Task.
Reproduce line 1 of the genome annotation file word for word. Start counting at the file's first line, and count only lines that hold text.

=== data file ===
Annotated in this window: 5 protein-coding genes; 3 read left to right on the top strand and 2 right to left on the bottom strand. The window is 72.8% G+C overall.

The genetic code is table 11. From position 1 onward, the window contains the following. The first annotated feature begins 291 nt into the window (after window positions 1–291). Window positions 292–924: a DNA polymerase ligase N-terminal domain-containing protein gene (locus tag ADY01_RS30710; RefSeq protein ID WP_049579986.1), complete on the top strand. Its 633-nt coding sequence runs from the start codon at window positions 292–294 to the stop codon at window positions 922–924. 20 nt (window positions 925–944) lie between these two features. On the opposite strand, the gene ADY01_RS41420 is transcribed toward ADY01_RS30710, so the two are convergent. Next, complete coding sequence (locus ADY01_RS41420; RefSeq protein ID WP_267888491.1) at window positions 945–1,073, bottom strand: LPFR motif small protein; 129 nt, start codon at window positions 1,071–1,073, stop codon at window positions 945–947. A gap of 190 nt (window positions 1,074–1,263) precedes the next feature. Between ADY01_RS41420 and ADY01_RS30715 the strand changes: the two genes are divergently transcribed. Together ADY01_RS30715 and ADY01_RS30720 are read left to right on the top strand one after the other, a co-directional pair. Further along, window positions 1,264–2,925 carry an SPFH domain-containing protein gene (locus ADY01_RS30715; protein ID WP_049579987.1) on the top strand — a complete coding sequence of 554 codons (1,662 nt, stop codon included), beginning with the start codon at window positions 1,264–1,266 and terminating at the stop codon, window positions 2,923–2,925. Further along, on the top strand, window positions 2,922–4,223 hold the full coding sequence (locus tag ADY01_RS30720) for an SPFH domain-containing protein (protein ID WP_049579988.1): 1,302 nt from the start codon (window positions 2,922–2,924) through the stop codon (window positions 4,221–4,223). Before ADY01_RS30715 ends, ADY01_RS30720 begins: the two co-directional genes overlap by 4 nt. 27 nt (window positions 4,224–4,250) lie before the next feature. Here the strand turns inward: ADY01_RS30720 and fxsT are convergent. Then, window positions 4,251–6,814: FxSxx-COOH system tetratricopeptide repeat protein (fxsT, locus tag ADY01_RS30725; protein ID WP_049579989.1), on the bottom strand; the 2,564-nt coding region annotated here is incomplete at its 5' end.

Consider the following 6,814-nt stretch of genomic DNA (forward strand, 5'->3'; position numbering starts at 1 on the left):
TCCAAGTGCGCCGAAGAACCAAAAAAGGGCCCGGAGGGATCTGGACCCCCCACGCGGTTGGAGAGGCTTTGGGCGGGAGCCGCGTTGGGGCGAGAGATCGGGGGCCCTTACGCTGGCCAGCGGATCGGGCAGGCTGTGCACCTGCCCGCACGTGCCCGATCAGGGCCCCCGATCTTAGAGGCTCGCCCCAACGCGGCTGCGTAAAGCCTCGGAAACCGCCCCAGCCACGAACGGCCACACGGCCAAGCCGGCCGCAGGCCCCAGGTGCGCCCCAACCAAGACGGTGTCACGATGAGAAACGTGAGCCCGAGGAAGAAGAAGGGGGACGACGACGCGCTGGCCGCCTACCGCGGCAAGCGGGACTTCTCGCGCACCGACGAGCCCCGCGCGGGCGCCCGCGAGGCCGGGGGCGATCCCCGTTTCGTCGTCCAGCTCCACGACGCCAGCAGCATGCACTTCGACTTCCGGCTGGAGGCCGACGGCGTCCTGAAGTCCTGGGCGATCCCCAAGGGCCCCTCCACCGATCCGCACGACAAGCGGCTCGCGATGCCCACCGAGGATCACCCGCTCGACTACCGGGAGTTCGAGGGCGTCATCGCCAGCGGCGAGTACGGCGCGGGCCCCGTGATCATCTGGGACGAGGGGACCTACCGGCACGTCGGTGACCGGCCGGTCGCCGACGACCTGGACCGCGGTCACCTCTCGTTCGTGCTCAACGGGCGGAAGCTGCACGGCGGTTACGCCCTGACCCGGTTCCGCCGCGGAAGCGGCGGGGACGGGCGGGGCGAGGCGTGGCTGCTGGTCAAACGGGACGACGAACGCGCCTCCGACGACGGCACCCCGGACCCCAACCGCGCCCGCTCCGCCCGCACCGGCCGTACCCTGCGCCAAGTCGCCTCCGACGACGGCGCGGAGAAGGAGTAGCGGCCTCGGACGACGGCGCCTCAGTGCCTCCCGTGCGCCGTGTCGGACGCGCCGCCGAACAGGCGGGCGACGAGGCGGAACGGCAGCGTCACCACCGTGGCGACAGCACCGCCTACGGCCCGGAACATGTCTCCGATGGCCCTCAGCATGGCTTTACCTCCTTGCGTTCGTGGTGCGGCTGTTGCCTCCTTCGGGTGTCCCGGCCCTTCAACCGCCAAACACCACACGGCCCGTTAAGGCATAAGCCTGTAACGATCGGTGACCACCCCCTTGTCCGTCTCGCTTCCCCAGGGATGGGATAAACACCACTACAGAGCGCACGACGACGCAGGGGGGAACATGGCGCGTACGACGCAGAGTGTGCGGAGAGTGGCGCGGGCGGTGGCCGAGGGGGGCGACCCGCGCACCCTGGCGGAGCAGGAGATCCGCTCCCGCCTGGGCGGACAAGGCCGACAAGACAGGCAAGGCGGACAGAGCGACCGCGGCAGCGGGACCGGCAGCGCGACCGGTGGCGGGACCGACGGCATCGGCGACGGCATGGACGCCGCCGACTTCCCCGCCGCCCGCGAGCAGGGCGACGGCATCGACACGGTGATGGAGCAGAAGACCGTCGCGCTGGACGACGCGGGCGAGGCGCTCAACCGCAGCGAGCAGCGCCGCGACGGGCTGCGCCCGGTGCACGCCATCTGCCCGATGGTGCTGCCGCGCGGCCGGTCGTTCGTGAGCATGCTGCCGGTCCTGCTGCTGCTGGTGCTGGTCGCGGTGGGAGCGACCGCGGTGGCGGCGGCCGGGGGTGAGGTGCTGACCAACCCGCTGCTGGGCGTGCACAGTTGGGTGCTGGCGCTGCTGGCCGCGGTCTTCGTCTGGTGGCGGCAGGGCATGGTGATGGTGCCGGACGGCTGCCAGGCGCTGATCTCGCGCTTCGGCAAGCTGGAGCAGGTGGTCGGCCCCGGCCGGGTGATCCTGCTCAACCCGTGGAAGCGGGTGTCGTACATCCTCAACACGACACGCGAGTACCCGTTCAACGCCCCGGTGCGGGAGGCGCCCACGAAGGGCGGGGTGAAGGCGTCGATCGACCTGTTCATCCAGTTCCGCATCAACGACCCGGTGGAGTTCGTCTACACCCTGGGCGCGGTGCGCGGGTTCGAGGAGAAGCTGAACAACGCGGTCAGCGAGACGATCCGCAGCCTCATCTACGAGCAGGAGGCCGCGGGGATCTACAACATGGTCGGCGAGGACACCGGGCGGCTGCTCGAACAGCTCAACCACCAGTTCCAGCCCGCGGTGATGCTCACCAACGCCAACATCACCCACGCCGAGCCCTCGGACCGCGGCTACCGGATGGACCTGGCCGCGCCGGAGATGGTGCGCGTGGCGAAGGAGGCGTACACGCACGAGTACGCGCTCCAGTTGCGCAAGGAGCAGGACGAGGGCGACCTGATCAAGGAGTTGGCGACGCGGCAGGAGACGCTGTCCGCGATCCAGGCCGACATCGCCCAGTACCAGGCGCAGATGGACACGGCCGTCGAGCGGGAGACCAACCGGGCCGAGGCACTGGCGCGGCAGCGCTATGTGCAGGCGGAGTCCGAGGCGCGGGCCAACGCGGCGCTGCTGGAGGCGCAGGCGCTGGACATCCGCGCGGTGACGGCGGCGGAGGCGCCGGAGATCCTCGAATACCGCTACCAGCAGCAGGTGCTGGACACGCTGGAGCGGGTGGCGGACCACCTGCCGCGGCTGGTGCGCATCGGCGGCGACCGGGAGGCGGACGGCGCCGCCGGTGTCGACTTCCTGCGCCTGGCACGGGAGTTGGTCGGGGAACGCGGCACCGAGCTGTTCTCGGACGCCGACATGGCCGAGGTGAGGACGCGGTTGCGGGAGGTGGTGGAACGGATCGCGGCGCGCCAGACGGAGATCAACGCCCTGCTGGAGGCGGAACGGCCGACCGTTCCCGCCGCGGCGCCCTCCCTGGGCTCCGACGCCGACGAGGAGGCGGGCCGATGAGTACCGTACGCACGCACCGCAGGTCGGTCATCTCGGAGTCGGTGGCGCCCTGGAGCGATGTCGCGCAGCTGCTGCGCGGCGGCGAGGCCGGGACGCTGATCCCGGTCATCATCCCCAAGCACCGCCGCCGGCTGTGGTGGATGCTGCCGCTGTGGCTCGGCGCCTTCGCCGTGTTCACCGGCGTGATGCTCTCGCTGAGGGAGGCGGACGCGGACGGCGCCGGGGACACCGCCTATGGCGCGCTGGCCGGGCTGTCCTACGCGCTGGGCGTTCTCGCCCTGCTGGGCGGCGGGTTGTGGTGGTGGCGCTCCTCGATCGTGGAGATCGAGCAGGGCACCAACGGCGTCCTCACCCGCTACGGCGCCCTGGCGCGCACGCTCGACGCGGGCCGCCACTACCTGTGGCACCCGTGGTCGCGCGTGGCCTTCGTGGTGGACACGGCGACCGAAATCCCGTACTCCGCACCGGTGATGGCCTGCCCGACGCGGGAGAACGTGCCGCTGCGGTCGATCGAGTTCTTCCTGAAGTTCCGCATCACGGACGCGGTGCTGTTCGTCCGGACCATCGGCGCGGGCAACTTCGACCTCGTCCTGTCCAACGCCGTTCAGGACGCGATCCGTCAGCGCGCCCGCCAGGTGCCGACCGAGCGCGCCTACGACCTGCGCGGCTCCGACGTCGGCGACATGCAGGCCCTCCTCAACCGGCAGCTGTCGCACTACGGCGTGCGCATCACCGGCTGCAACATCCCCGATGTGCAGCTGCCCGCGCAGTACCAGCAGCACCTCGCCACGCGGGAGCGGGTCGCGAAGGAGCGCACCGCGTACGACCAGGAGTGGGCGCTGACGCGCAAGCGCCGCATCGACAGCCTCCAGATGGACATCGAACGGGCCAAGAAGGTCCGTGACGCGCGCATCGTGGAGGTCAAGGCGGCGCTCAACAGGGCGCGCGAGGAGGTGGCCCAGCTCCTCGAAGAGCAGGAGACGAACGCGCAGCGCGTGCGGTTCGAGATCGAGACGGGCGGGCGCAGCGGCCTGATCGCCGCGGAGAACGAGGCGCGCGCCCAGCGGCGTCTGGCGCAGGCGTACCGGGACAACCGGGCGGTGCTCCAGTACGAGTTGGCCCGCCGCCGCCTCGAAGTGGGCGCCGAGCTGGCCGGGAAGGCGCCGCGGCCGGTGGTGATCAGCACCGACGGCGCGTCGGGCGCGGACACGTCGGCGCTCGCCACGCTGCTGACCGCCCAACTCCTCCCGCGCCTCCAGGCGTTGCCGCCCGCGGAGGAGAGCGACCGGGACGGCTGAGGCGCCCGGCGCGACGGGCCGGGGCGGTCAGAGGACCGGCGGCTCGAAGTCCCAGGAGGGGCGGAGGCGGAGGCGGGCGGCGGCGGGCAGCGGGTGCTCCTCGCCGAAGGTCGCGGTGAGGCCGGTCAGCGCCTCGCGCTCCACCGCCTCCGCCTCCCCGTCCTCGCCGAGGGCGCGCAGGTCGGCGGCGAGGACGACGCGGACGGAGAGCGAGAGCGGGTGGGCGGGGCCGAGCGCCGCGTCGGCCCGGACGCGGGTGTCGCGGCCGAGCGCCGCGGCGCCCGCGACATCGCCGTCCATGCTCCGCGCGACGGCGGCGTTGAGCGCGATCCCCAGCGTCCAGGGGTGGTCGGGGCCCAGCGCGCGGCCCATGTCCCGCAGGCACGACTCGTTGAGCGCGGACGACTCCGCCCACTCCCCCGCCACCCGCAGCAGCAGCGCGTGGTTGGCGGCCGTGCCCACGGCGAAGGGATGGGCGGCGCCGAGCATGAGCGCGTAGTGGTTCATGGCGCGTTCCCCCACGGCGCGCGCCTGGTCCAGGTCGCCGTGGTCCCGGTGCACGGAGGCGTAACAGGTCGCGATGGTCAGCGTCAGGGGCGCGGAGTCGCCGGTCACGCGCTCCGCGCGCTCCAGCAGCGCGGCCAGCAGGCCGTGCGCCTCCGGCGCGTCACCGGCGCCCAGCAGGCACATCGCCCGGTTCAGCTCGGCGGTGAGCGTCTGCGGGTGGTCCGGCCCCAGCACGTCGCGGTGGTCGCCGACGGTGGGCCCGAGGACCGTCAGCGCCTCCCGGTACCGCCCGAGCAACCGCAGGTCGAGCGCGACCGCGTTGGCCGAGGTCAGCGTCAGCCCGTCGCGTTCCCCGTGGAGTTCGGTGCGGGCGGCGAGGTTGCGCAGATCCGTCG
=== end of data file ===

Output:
Annotated in this window: 5 protein-coding genes; 3 read left to right on the top strand and 2 right to left on the bottom strand. The window is 72.8% G+C overall.